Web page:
GOODYEAR TYRE TEST
Putting the EfficientGrip Performance SUV tyres through their paces
DID YOU KNOW THAT THE dimensions of an average credit or debit card could have a tremendous impact on your daily drive? And no, we’re not talking about that car loan you’re still paying off. Lost? So were we until we reached the Buriram International Circuit as guests of Goodyear. The occasion was the global launch of the company’s new range of SUV tyres, christened Efficient Grip Performance. Naturally, we were given a blow by blow account, and demo after enlightening demo highlighting why this new rubber from Goodyear is better for your SUV than any other tyre you could buy today. But our biggest takeaway from a full day’s monkeying around at the wonderful Buriram International Circuit in a remote corner of Thailand was just how critical the credit-card-sized contact patch between the tyres and the road is every time you fire the engine and head out.
Goodyear’s Efficient Grip Performance SUV tyres are meant to replace the earlier range of Efficient Grip tyres, augmenting two critically important aspects of tyre performance. The first one of course is outright grip while the second is about reduction in noise. You see, once you cross 30kmph almost 70 per cent of the noise in a vehicle comes from the tyres rolling over the road. A quick demo run by one of Goodyear’s expert tyre testers showed us that the new Goodyear tyres were 2.2dB quieter at a steady speed of 80kmph, compared to a similar tyre from a competing manufacturer. Although 2.2dB may not sound like a lot, but when you are standing next to the vehicles as they are put
through the test, the difference in noise levels is palpable. The noise test was followed by a braking test from 80kmph over a wet surface. The Goodyear outshone the competitor’s tyre once again, but naturally. This time the car with the Goodyear equipped tyre stopped a full metre before the car equipped with the competitor tyre! In an emergency braking situation that metre could spell the difference between life and serious injury, or even death.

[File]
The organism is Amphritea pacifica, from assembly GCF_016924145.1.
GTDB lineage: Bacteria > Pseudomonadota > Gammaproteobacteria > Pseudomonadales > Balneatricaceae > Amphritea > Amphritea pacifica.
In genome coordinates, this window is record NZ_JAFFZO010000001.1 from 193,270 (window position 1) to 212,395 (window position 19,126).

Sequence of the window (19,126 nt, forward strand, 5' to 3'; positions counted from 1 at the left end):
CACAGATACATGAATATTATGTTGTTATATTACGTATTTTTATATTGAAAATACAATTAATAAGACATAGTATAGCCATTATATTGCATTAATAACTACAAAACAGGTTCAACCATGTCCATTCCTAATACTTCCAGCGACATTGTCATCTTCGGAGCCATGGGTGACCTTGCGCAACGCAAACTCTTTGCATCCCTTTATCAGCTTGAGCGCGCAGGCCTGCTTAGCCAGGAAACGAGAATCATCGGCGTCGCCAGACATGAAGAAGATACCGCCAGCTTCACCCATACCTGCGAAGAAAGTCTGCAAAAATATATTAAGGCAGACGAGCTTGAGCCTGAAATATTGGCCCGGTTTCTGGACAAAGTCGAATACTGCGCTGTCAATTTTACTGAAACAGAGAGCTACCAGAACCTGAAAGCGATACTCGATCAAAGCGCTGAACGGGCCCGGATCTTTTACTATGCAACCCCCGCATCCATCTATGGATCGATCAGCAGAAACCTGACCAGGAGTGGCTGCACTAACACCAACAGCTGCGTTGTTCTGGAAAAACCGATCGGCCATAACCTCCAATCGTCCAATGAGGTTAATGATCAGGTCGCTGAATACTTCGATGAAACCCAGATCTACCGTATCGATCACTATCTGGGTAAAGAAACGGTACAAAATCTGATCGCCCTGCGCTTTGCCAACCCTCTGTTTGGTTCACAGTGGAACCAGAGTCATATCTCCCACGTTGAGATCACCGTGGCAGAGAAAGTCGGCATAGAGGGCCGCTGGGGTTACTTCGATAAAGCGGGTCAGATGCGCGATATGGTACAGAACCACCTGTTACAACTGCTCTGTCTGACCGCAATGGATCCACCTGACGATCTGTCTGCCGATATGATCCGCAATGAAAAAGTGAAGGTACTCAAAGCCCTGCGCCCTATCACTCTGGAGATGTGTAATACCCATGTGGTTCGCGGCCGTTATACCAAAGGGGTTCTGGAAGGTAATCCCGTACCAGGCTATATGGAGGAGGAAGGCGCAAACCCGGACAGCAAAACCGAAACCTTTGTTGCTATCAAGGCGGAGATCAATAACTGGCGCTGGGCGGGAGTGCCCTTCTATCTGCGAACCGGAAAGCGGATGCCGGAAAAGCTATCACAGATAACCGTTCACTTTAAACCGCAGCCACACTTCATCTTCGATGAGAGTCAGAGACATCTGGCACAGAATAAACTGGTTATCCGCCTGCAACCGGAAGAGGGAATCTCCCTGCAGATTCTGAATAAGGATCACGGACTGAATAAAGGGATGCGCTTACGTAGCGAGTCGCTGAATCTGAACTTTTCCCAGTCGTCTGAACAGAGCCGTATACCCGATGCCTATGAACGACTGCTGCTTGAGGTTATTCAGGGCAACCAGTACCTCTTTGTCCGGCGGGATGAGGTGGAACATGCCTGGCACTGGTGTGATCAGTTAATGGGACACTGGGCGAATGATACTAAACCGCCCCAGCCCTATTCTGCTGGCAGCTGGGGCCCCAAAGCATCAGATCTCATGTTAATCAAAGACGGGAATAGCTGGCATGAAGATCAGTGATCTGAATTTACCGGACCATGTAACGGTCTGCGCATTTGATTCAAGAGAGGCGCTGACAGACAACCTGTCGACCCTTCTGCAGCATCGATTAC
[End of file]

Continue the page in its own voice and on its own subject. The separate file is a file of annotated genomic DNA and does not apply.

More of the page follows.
Post these demo sessions, we were given free rein to put the tyres through the paces in a series of carefully planned exercises, which included dry and wet slalom runs, elk tests, manoeuvring through a narrow wet curve of tarmac and even a short drive through sleepy Buriram to experience the tyres’ road going performance. On the track going through the slaloms and the elks, the cars we were driving felt tighter and more confidence inspiring. On more than one occasion I was told to back off a bit. The grippy Goodyear tyres latch on to black top like hungry leeches and as a result boost confidence quite a bit. As for the noise levels, I reckoned it would be unfair to judge that on a purpose built race track. So I waited until our drive through Buriram to reach a verdict on this aspect. Out on public roads I felt that the regular noise of a tyre rolling over tarmac was certainly less on the Goodyear tyres. However if you go over a bump or a rumbler strip, the tyres emit a strangely hollow “bung” sound and not the usual thud of a tyre hitting a road irregularity. I later learnt from the technical team that this is due to the outer layer of rubber bungs on the surface of the tyre that not only increase the surface area in contact with the tarmac – resulting in the improved grip – but also alter the tyre’s noise emitting characteristics. The bungs are part of a whole new tread pattern on the Goodyear EfficientGrip Performance tyres.
Goodyear has already launched the EfficientGrip Performance tyres in India where they are priced at a slight premium over the old Goodyear EfficientGrip tyres that they replace. While the Buriram circuit or Thailand’s public roads weren’t really representative of Indian road conditions, I would still wager that the premium will be well worth it when weighed against the improved grip and the reduced noise. ⌧
THE GRIPPY GOODYEARS LATCH ON TO BLACK TOP LIKE HUNGRY LEECHES
Left: The vehicle with the Goodyear tyres stopped in 24.5m when braking from 80kmph on a wet surface